I think back to that night and still marvel at it, despite all the drama and I wonder whether it has changed me. Have I lived my life differently than I what I would have, had it not happened. I suppose I will never know. I do know that I have taken more chances than I did before and I am more willing to give ‘something a go’.  I think I am also more conscious of time and I tend not to put things off as I did before but at the same time I am incredibly mindful that life is NOT A RACE.  I am determined to live life, not just be a spectator. My commitment to animals has also become stronger. While I have always been an animal lover, the past ten years have made me want to do ‘something’. Finding that ‘something’ has not been easy and in many ways I am still searching but at least I have made a start.

I must say that I didn’t see any white light or tunnel that night. There were no angels or flashing visions of my life. But I will say that I felt the most incredible sense of peace. Even though my body was shaking uncontrollably, literally bouncing up and down on the bed I felt great tranquillity and a deep understanding of the situation, yet I wasn’t in the slightest bit scared. The only way that I can describe it is acceptance and complete trust in what was happening.  Even as the time wore on and on (the hospital had to organise an emergency delivery of blood and platelets before I went into surgery), I felt calm. I watched almost disconnectedly everything that was happening around me with a mixture of interest and awe for the doctors and nurses. It seemed that the more blood I lost the greater the feeling of peace I experienced. This could easily be put down to the fact that my body was releasing endorphins to cope with the shock but I prefer to think otherwise. I remember thinking that all my life I had wanted to feel like this – to experience this incredibly deep connection with who I was and the life force that runs through every living thing. It is just ironic that I almost had to die to feel that way.  It was also interesting that despite the fact that my physical body was freezing cold, inside I felt great warmth and I was acutely aware of a warming yellow glow at the bottom right side of my bed.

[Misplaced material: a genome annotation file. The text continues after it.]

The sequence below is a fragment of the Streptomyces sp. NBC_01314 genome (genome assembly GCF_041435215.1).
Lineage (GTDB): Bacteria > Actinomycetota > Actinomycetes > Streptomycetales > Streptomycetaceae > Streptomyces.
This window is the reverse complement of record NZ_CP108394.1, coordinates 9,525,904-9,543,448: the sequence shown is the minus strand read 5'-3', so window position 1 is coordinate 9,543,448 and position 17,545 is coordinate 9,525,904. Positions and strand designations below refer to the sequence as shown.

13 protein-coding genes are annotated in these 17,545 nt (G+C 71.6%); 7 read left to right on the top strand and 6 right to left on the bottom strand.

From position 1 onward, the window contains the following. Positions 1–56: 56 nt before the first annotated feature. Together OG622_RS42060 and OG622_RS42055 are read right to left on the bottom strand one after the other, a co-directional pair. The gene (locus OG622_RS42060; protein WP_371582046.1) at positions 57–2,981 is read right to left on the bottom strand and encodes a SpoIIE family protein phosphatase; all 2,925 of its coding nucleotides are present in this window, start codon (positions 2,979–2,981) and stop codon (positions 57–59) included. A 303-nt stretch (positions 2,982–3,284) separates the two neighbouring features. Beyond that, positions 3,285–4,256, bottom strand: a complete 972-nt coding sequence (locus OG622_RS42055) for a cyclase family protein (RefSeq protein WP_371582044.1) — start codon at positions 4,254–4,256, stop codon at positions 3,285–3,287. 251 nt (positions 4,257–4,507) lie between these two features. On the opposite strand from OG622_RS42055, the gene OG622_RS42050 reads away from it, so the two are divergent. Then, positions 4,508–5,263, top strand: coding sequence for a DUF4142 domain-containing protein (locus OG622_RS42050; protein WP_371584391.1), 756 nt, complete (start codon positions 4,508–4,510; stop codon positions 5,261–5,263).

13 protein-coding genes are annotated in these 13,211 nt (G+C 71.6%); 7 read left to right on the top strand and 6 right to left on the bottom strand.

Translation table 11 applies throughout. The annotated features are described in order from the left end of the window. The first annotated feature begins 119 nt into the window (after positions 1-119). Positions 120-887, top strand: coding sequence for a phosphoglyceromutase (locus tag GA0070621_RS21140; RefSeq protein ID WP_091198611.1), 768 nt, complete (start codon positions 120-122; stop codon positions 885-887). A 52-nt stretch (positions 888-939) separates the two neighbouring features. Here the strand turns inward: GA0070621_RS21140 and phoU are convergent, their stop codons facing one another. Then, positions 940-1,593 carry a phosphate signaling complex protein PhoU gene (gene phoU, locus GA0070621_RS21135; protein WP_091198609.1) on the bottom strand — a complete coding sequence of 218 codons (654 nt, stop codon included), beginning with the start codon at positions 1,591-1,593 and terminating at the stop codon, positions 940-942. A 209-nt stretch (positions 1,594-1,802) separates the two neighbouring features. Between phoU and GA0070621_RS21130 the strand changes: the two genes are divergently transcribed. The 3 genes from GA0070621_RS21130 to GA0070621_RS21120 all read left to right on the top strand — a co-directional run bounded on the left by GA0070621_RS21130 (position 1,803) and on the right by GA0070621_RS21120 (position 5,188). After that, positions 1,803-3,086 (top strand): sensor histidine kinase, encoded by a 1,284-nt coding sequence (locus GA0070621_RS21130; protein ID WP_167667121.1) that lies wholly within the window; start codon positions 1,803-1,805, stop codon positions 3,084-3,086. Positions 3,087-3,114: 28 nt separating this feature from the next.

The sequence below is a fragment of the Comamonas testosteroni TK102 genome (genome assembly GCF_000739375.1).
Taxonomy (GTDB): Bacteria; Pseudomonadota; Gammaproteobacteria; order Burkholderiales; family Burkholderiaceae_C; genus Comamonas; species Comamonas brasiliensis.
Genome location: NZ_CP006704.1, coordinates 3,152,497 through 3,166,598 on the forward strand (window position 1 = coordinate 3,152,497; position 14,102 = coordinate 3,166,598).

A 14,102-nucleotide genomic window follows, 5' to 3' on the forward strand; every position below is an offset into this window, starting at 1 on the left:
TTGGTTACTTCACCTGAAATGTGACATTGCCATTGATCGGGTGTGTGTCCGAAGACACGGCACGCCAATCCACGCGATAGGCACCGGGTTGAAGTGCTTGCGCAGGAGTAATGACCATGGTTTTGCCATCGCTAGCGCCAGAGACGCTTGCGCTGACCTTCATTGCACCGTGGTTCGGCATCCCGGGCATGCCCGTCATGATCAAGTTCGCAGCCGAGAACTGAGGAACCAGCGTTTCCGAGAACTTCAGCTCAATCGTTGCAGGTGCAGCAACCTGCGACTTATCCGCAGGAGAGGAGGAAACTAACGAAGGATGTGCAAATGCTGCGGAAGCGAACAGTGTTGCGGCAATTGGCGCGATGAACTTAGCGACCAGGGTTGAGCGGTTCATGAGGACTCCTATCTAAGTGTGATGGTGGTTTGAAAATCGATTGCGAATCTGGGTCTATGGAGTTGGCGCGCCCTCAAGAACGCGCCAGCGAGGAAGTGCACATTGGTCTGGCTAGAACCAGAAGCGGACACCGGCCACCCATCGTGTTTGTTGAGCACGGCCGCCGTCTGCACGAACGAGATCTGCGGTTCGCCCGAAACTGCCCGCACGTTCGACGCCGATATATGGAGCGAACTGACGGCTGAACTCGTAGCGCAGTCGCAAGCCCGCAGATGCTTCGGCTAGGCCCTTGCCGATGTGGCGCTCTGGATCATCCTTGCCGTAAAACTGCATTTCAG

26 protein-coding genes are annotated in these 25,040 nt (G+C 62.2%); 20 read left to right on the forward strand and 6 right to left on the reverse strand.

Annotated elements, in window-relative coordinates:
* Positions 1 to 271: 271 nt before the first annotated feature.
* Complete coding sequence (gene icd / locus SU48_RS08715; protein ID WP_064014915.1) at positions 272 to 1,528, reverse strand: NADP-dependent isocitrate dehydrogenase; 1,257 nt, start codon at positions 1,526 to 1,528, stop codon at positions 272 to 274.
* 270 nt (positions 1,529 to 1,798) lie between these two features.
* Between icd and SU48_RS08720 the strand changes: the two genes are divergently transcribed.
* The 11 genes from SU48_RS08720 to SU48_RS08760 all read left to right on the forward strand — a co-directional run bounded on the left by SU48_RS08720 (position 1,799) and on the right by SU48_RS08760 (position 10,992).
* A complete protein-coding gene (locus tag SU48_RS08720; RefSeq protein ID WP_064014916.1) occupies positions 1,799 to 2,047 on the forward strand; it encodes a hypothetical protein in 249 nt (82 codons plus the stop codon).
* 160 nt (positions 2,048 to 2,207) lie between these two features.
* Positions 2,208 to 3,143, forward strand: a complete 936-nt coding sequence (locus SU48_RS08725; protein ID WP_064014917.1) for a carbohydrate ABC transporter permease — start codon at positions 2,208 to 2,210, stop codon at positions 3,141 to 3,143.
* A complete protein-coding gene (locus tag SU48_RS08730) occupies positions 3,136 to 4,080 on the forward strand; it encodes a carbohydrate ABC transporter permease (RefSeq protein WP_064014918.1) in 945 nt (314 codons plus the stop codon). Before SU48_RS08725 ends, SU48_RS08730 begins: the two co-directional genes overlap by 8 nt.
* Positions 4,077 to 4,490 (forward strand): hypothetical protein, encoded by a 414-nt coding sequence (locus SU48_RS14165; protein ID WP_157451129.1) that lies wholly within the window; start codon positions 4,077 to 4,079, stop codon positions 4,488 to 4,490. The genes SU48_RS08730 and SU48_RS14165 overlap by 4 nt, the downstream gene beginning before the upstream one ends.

When I awoke the next morning , although feeling like I had been hit by a train, I still felt the same peace, in fact it stayed with me a long, long time. I adored my new baby and ten days after her birth I took her home. Now ten years have passed. I am older and wiser and she is too and she has her whole life ahead of her to achieve her dreams.  I know she will become the most amazing person who will teach me far more than I could ever teach her. I also know that animals everywhere have an amazing future ambassador. She has a passionate love for all creatures great and small, as well as people and she is articulate and courageous. I am just so glad to be here and able to share her journey.

Happy Birthday Kelsea, I love you.